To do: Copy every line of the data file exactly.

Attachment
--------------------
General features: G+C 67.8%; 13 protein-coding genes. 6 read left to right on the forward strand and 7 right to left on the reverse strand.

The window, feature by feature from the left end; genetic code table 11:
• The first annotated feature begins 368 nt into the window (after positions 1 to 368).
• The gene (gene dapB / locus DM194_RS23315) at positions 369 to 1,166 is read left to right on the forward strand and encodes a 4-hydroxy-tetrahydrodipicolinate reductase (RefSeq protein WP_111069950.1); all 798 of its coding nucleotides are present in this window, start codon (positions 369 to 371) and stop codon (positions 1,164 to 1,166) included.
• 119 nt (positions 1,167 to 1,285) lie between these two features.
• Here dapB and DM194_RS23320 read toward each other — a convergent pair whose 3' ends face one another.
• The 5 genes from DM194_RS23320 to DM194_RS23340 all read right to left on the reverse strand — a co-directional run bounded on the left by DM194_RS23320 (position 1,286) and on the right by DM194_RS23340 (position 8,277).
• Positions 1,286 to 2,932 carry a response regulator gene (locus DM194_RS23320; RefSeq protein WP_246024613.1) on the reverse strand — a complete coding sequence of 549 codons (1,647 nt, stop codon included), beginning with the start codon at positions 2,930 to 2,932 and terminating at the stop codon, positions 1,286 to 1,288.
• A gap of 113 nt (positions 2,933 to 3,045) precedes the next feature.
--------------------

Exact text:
General features: G+C 67.8%; 13 protein-coding genes. 6 read left to right on the forward strand and 7 right to left on the reverse strand.

The window, feature by feature from the left end; genetic code table 11:
• The first annotated feature begins 368 nt into the window (after positions 1 to 368).
• The gene (gene dapB / locus DM194_RS23315) at positions 369 to 1,166 is read left to right on the forward strand and encodes a 4-hydroxy-tetrahydrodipicolinate reductase (RefSeq protein WP_111069950.1); all 798 of its coding nucleotides are present in this window, start codon (positions 369 to 371) and stop codon (positions 1,164 to 1,166) included.
• 119 nt (positions 1,167 to 1,285) lie between these two features.
• Here dapB and DM194_RS23320 read toward each other — a convergent pair whose 3' ends face one another.
• The 5 genes from DM194_RS23320 to DM194_RS23340 all read right to left on the reverse strand — a co-directional run bounded on the left by DM194_RS23320 (position 1,286) and on the right by DM194_RS23340 (position 8,277).
• Positions 1,286 to 2,932 carry a response regulator gene (locus DM194_RS23320; RefSeq protein WP_246024613.1) on the reverse strand — a complete coding sequence of 549 codons (1,647 nt, stop codon included), beginning with the start codon at positions 2,930 to 2,932 and terminating at the stop codon, positions 1,286 to 1,288.
• A gap of 113 nt (positions 2,933 to 3,045) precedes the next feature.